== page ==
An epidemic of fractures
Improved life expectancy and aging of the so-called Baby Boomer population have resulted in a population that is rapidly aging. Our fastest-growing segment is seniors over age 85! As a result, falls and fractures are increasing. While osteoporosis management has reduced the incidence of hip fractures, the growth of the senior population is making these injuries more common than ever. Hip fractures are expected to continue increasing in number from the current 330,000 per year to over 550,000
Hip fracture morbidity and mortality
Many patients lose independence after a hip fracture, and the mortality rate at one year past the date of injury is 20 – 25%. It is with this significant public health concern in mind that we instituted the Fragility Fracture Program at Saint Francis. This program was developed by a multidisciplinary team with the goal of reducing complications from hip fractures, reducing variations in care, and instituting performance improvement measures. In addition, the Program hosts a nurse practitioner who serves as Clinical Coordinator, tasked with the population health aspects of fragility fracture reduction: falls risk assessment education, as well as osteoporosis education, screening and management.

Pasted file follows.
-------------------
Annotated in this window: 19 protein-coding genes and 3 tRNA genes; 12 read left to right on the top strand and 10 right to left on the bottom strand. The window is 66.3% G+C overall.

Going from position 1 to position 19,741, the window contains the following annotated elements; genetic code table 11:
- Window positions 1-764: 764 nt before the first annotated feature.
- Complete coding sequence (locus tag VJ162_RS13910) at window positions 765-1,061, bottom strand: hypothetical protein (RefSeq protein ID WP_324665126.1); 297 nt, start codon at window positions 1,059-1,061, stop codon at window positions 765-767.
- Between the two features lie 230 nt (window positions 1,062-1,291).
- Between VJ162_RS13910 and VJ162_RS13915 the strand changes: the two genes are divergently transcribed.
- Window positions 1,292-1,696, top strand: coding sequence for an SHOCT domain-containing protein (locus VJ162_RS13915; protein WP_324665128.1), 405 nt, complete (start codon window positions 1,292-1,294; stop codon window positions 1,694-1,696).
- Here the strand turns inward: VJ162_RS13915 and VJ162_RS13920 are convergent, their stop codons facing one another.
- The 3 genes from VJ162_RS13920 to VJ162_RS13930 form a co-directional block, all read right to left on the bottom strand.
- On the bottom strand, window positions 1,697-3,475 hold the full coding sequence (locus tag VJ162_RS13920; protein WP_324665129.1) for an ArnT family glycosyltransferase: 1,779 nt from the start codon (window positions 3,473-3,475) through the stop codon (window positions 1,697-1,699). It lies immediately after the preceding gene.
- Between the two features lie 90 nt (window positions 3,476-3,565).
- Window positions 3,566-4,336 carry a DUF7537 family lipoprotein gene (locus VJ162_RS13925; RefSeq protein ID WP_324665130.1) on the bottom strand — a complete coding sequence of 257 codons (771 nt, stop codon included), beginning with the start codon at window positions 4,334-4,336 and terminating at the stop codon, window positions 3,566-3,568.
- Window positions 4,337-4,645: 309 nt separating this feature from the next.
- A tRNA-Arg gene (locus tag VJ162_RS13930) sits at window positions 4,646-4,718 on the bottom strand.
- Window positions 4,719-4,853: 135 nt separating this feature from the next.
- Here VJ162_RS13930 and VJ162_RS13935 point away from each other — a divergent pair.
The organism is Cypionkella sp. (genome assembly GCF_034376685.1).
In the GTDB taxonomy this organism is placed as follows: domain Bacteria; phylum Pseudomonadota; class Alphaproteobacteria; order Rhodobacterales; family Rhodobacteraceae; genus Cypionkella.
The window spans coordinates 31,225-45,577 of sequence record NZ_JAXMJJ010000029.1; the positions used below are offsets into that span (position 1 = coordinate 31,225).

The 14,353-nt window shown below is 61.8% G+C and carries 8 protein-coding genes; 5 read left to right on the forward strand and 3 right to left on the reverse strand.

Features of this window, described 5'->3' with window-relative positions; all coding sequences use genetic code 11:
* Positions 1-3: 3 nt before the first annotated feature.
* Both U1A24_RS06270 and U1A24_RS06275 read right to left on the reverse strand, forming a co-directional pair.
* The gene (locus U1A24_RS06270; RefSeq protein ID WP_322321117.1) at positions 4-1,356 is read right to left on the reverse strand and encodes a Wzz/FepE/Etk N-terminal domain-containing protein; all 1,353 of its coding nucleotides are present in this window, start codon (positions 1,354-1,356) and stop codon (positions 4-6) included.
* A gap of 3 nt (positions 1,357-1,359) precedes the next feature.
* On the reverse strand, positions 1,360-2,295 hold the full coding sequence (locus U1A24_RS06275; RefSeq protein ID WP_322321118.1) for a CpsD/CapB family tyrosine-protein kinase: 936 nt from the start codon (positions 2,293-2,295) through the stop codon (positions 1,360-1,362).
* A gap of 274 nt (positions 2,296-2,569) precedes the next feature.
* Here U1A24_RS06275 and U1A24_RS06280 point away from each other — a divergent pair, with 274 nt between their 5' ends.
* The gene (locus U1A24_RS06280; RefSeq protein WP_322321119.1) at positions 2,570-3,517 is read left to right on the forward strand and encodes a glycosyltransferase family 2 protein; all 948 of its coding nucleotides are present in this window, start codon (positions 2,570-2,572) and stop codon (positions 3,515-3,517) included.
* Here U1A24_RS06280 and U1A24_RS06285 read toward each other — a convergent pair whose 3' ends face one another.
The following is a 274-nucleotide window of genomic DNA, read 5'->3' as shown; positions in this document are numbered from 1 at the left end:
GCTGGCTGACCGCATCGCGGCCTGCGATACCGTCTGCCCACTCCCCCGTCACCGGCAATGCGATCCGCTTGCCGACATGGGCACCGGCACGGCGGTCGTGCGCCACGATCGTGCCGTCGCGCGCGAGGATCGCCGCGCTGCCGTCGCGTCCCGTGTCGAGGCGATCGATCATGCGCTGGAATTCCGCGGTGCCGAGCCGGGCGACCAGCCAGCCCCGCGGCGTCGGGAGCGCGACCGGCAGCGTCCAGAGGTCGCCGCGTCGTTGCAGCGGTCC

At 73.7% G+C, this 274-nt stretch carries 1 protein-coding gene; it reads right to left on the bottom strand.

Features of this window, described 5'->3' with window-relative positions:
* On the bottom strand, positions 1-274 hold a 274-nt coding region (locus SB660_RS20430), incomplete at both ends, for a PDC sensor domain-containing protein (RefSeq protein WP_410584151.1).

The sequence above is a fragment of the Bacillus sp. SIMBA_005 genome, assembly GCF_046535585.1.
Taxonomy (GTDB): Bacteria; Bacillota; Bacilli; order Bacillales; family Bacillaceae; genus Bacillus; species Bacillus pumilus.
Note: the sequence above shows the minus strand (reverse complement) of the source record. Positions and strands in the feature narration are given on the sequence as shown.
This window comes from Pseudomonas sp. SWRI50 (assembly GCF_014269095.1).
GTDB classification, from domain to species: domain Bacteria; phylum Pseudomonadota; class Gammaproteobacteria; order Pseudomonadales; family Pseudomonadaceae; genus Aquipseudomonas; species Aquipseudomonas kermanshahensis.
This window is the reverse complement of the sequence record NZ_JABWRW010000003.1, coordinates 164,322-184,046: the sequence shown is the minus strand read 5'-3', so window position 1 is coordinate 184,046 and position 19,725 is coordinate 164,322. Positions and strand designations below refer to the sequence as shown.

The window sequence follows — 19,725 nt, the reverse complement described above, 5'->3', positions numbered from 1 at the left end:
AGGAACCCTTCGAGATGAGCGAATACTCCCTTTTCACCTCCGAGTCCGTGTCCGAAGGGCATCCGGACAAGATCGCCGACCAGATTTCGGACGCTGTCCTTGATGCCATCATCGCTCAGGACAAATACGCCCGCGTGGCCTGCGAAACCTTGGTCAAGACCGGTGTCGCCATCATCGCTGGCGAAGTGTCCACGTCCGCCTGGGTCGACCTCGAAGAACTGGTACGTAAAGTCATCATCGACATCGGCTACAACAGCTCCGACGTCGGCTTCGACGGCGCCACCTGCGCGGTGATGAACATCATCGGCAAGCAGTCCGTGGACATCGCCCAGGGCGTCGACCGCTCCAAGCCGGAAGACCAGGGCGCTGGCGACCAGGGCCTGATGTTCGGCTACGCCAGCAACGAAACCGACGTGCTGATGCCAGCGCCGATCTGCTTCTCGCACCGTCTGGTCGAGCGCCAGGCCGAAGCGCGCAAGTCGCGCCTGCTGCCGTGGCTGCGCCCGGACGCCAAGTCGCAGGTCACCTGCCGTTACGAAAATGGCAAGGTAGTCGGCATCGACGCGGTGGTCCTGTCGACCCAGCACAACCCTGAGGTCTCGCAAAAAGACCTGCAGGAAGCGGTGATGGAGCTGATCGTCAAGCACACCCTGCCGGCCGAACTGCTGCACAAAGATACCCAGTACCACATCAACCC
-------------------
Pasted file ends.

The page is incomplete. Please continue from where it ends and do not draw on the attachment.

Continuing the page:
Avoiding Complications with Reduced Time to Surgery
Reducing Time To Surgery (TTS) following a hip fracture has been proven to reduce complications of immobility, such as pneumonia, venous thromboembolism, decubitus ulcers, and urinary tract infections. The national average for TTS in these cases is 36 hours. We have reduced our TTS to substantially below that average, and as a result have seen the following reductions:
- Major complication reduction to 4.9%
- Urinary tract infections reduced to 2.5%
- Pneumonia reduction to 2.5%
- Pressure ulcers reduced to 0.8%
- DVT reduced to 0%
Mortality decrease to 1.6%
- Our current length of stay is 5.1 days, against a national average of 6.5.